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ARTICLE 525 Carnivals, Circuses, Fairs, and Similar Events
These locations (carnivals, circuses, fairs, and similar events) are similar to assembly occupancies [Article 518], but there's a big difference. The assemblies occupancies covered by Article 518 aren't temporary. Another big difference is that the items covered by Article 525 include such things as amusement rides and attractions.
See if you can spot other similarities, as well as differences, between Article 518 and Article 525 as you study. Being aware of these will help you understand both articles better.
ARTICLE 547 Agricultural Buildings
Two factors have a tremendous influence on the lifespan of agricultural equipment: dust and moisture.
Dust gets into mechanisms and causes premature wear. But with electricity on the scene, dust adds two other dangers: fire and explosion. Dust from hay, grain and fertilizer is highly flammable. Litter materials, such as straw, are also highly flammable. The excrement from farm animals may cause corrosive vapors that eat at mechanical equipment but can also cause electrical equipment to fail. For these reasons, Article 547 includes requirements for dealing with dust and corrosion.
Another factor to consider in agricultural buildings is moisture, which causes corrosion. Water is present for many reasons, including wash down. Thus, Article 547 has requirements for dealing with wet and damp environments. Article 547 also includes other requirements. For example, it requires you to install equipotential stray voltage planes in all concrete floor confinement areas of livestock buildings containing metallic equipment accessible to animals and likely to become energized.
Livestock animals have a very low tolerance to small levels of stray electrical current, which can cause loss of milk production and, at times, livestock fatality. As a result, the NEC contains specific requirements for an equipotential stray voltage plane for buildings that house livestock.
ARTICLE 551 Recreational Vehicles and Recreational Vehicle Parks
Article 551 is similar to Article 550. After all, RVs are similar to mobile homes. While mobile homes are essentially trailers, RVs are essentially vehicles. Thus, RVs have their own article. RVs also have voltage converters, which mobile homes do not have. Other differences emerge as you look more closely.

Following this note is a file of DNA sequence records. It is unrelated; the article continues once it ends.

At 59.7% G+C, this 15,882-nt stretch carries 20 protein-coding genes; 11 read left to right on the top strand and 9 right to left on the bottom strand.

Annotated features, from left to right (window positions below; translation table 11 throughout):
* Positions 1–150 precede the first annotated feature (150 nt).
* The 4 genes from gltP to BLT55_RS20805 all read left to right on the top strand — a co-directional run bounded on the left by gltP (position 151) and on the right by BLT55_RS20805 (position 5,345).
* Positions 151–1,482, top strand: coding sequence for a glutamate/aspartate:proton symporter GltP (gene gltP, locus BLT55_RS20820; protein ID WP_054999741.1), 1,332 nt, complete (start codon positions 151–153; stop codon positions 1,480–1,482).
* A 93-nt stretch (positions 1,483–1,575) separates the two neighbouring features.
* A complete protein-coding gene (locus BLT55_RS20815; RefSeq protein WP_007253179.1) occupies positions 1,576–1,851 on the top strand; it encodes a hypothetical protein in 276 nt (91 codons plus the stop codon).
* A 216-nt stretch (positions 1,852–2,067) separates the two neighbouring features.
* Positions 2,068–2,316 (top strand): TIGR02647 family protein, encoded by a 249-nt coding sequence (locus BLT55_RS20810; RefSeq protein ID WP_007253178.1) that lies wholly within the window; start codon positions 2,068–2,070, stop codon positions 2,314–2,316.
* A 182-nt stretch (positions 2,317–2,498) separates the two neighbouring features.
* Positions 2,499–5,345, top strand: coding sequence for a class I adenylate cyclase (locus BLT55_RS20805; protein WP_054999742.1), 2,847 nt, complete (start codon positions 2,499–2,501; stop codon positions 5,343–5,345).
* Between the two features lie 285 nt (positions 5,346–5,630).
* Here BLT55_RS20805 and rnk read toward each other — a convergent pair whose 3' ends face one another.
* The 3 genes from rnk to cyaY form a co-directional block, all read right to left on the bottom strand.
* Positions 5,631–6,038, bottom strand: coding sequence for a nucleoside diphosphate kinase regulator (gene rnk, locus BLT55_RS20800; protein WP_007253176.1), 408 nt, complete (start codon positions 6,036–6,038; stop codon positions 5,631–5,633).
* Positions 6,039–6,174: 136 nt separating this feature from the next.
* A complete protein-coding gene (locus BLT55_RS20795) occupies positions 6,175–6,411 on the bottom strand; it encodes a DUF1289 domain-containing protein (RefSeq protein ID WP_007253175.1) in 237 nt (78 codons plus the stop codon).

While most of the requirements in Parts II and III apply to the RV manufacturer, an electrician doing work in an RV must also comply with these requirements.
If you're going to install an engine generator for an RV, you'll need to understand Part IV. Parts V and VI are primarily for RV manufacturers.
The typical electrician starts to get involved in Article 551 with Part VII, which provides the requirements for power distribution systems in RV parks. Perhaps the most important aspect of Part VII is understanding how to calculate loads and apply the demand factor, based on the number of RV sites in the park.
ARTICLE 555 Marinas and Boatyards
Water level isn't constant. As the earth and the moon play their eons-old game of tug-of- war, oceans, lakes, rivers, and other bodies of water rise and fall at the shoreline. Other forces also cause the water level to change. For example, lakes and rivers vary in depth in response to rain. The variations can sometimes be dramatic.
To provide power to a marina or boatyard, you must allow for the variations in height between the point of use and the power source. Article 555 addresses this issue.
But that's not the only issue involved with marinas and boatyards. As you might expect, Article 555 also presents requirements for accommodating the high levels of moisture inherent in these installations. Boatyard and marina installations pose further challenges as well. For example, sunlight reflected off the water is much more intense than it would otherwise be-and this has implications for insulation. Other factors to consider include temperature extremes, increased abrasion, oil, gasoline, diesel fuel, ozone, acids, and chemicals.
Then, of course, docking a boat isn't as easy as pulling into a shopping center parking spot with your automobile. Electrical equipment must meet certain spatial requirements, such as not interfering with mooring lines or masts.
Article 555 begins with the concept of the electrical datum plane. You might think of it as the border of a "demilitarized zone" for electrical equipment. Or you can think of it as a line that marks the beginning of a "no man's land" where you simply don't place electrical equipment. Once you determine where this plane is, don't locate transformers, connections, or receptacles below that line.
ARTICLE 590 Temporary Installations
It's a common misconception that temporary wiring meets a lower standard than that of other wiring. In truth, it merely meets a different standard. The same rules of workmanship, ampacity, and circuit protection apply to temporary installations as to other installations.
So how is a temporary installation different? In one sense, it does meet a lower standard. For example, you can use Types NM and NMC rather than the normally required raceway-enclosed wiring-without height limitation. And you do not have to put splices in boxes.
You must remove a temporary installation upon completion of the purpose for which it was installed. If the temporary installation is for holiday displays, it cannot last more than 90 days.
Article 590 addresses practicality and execution issues inherent in temporary installations, thereby making the installation less time consuming to install.
Mike Holt's Comment: If you desire more information about any of the above changes, be sure to order my Changes book and/or library (Video/DVD).
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